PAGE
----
Everyday Sociology Blog: Eating in Everyday Life

Everyday Sociology Blog: Eating in Everyday Life

By Todd Schoepflin My 13-year-old has suddenly stopped eating meat. This came as a surprise to my wife and me, considering his voracious appetite and penchant for eating a variety of meats. It wasn’t long ago he was eager to participate in the chicken sandwich wars, comparing offerings from popular fast-food establishments. We live in … Read more

In Memory of James Loewen

In Memory of James Loewen

By Myron Strong In my Intro to Sociology courses, I often recall a story I told students when I was teaching at Little Rock’s Parkville High School in Little Rock, Arkansas while working on my masters in secondary education. While analyzing a canonized text on King Arthur to a group of 10th graders, I pointed … Read more

Emotional and Aesthetic Labor in Ballet

Emotional and Aesthetic Labor in Ballet

By Jenny Enos It is no secret that jobs are not what they used to be. While Karl Marx’s disturbing depiction of alienated and lifeless factory workers in the mid nineteenth century may still ring true to some, our working conditions have arguably only gotten worse. The so-called “gig economy,” in which steady jobs are … Read more

Everyday Sociology Blog: Biography and History Intersecting: Thinking Critically about Individualism

Everyday Sociology Blog: Biography and History Intersecting: Thinking Critically about Individualism

By Karen Sternheimer In his book The Sociological Imagination, C. Wright Mills described the importance of historical events as shaping individuals’ lives. This is not just to say that historical events influence our personalities or preferences, but that sociology calls upon us to consider the interplay between our seemingly private lives and the world around … Read more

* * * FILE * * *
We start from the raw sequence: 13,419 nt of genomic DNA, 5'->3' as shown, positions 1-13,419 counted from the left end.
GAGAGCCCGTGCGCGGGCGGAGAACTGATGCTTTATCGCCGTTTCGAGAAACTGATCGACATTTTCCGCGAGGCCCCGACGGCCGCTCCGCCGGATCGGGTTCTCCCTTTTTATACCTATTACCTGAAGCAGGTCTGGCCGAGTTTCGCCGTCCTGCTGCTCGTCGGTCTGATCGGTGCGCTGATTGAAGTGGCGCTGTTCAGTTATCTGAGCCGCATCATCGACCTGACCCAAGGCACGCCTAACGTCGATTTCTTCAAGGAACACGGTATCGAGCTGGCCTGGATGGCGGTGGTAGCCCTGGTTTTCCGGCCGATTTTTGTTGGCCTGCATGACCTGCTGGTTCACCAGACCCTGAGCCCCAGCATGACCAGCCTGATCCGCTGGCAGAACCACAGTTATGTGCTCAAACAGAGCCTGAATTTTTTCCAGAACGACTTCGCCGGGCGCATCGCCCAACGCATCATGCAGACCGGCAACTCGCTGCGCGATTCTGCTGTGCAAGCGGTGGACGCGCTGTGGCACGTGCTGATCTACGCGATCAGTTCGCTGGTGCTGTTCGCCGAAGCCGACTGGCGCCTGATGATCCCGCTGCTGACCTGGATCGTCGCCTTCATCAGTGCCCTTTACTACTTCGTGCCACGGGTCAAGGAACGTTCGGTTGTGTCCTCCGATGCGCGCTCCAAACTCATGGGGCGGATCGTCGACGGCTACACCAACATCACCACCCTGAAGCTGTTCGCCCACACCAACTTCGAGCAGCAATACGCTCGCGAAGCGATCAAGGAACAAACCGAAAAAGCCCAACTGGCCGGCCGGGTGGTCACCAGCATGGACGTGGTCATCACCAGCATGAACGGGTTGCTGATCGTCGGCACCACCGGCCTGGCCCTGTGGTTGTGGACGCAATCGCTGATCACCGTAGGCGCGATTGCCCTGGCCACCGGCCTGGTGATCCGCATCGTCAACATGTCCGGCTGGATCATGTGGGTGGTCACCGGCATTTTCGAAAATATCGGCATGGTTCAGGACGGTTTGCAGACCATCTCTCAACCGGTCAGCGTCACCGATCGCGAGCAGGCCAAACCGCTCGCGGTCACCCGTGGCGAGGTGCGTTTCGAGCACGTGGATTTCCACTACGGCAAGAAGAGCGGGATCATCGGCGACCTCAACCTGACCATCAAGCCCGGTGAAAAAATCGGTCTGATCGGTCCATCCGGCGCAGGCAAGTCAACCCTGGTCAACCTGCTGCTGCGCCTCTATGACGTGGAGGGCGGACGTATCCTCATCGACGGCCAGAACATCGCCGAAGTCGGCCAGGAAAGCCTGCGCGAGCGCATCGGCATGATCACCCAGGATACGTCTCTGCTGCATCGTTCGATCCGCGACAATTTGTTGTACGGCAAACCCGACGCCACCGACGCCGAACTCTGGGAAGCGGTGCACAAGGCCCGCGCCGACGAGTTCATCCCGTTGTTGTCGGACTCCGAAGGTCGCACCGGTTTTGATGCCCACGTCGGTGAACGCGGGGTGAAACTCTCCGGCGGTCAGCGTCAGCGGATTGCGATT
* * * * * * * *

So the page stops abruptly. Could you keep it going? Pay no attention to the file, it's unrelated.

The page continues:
Learning from South Central Dreams

Learning from South Central Dreams

By Karen Sternheimer Who we are is shaped by the places we live, and we in turn shape theses places. This is one of the resounding messages in a new book by my colleagues, Pierrette Hondagneu-Sotelo and Manuel Pastor, South Central Dreams: Finding Home and Building Community in South LA. When many people hear the … Read more

My Love Letter to Dr. Nema

My Love Letter to Dr. Nema

By Janis Prince Inniss Last October, I took my 90-year-old mother to her doctor’s office for the seasonal flu shot. That shot is not given by the doctor, of course, but he came into the patient room to see her with great excitement! She was thrilled to see him, and there was no mistaking her … Read more

Exploring the Intersection of Race and Gender

Exploring the Intersection of Race and Gender

By Myron Strong More than a year ago in my post, “Fear, Race, and the Yellow Peril,” I explored many of the historical aspects of anti-Asian hate. Racialization of COVID-19 served as a catalyst for the increase of violence that has manifested in mass shootings, violent attacks, shunning, civil rights violations, verbal, and online attacks. … Read more

Who are the Stars at Your University?

Who are the Stars at Your University?

By Janis Prince Inniss I will never forget the day Dr. Levine told me that Lillian Rubin was coming to teach at Queens College. I couldn’t believe that he knew her! Or that she would be teaching at my school and I could take a class with her. In terms of today’s music celebrities, he … Read more

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